Wednesday, July 13, 2011
My new friend Teresa Lust (she isn't in on the friendship yet) devoted a chapter of her book Pass The Polenta to the currant scones that a very good friend makes. She can't divulge the real recipe, only her approximation of it. And, according to Teresa's research, the scone is a Scottish invention. Maybe that's why I love them so much. As good a reason as any, n'est-ce pas? But it is difficult to go wrong with butter and cream. And red juicy cherries. I'll try currants another day.
(from Pass The Polenta and other writings from the kitchen by Teresa Lust, Random House, 1998)
makes 8 scones
2 c. all-purpose flour
3 tsp. baking powder
1/4 tsp. salt
3 Tbsp. sugar
6 Tbsp. butter, chilled, cut in pieces
1 c. heavy cream, chilled
1 c. currants (I used fresh cherries, pitted and chopped in quarters)
1 egg, lightly beaten
Preheat oven to 400˚F. Combine flour, baking powder, sugar, and salt in a large bowl. Add butter, then toss with your fingers to coat each piece with flour. Work the mixture with your fingertips or a pastry cutter until it resembles coarse meal, with a few pea-sized lumps of butter still remaining. Drizzle in the cream, stirring the mixture with a fork, until it just comes together. Alternatively, combine the dry ingredients in the work bowl of a food processor, add the butter, and process with quick pulses until it is just incorporated. Add the cream in a thin stream, and pulse only until the mixture starts coming together. Do not over-process. Turn dough out onto a cutting board, sprinkle in the currants, and knead lightly half a dozen times or so, until the dough forms a ball. (I had to add about 1/4 c. more flour because the dough was very sticky. Sprinkle the cutting board with flour, as well as your hands, before diving into the dough.) Pat the dough into a circle 3/4-inch high. Dip a pastry brush into the lightly beaten egg and baste the dough-circle. Cut into 8 wedges. Transfer to a baking sheet and bake 12-15 minutes, or until golden brown.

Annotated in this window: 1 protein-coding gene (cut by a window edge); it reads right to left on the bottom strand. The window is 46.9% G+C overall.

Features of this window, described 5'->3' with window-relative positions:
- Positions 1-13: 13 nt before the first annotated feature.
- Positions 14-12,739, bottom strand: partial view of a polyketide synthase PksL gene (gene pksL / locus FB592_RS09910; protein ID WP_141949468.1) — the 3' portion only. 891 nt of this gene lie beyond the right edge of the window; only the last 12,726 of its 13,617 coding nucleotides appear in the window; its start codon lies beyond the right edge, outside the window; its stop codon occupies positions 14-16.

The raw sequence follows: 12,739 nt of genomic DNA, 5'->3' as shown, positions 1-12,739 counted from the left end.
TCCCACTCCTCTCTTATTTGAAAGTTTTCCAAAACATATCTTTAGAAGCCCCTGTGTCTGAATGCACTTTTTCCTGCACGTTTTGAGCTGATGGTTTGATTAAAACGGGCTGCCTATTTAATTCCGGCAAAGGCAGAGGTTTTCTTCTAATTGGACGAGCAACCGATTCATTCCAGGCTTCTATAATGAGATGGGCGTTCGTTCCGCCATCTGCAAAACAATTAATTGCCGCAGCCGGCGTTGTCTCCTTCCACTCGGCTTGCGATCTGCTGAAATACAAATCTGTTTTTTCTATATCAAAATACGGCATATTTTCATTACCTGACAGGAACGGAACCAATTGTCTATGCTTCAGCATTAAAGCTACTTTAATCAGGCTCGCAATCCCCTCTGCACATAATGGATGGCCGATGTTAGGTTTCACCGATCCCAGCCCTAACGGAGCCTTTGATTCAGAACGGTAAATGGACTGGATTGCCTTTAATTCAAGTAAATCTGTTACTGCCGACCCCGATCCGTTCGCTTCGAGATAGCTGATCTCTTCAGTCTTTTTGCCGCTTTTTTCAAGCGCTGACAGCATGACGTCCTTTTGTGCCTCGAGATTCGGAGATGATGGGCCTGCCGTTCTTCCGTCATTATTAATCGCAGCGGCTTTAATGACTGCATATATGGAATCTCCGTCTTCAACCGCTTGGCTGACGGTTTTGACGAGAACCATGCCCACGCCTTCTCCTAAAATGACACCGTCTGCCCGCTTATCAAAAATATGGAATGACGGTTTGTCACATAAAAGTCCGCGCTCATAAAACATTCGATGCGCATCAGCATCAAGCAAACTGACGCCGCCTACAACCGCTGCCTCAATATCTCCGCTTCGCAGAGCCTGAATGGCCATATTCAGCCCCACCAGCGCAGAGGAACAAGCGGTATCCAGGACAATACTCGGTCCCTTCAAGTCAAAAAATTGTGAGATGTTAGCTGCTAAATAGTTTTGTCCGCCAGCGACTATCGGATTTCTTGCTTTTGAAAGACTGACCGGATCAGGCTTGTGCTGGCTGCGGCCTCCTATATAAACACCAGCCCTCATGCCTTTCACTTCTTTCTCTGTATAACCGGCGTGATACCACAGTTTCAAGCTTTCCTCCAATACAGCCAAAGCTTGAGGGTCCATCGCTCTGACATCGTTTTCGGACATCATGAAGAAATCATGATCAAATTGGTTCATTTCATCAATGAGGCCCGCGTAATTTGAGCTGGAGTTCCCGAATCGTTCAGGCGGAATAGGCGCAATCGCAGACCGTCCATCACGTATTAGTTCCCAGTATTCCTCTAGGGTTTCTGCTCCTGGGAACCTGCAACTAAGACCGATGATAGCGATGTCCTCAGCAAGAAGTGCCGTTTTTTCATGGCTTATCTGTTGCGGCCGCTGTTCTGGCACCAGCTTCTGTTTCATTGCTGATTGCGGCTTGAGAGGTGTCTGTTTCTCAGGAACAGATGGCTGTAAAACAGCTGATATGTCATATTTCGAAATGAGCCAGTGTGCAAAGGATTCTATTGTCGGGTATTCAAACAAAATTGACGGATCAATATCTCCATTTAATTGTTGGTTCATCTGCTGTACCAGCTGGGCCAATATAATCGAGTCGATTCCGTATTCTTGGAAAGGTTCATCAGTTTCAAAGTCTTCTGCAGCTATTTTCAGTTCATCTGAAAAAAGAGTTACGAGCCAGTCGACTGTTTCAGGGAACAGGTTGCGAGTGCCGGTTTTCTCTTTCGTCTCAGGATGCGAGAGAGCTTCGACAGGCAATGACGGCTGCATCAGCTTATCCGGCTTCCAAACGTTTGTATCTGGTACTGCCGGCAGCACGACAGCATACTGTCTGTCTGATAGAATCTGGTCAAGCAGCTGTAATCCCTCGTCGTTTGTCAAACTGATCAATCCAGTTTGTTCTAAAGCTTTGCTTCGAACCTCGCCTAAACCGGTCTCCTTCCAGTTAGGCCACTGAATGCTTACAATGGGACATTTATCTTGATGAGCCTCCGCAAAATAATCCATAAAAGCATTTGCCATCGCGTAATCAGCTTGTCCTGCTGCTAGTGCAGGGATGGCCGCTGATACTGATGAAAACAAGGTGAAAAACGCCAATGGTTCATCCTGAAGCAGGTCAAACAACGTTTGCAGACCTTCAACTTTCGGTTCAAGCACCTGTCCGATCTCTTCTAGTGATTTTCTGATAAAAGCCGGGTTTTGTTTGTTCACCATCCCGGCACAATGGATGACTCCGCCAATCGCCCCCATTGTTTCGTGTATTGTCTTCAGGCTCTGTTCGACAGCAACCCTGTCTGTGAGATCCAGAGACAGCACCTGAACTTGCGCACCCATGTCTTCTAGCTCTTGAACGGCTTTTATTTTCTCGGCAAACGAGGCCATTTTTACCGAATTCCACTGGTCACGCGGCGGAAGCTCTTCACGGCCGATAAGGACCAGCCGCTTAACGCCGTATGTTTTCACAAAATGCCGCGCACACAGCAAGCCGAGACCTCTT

Bon appétit, les cerises!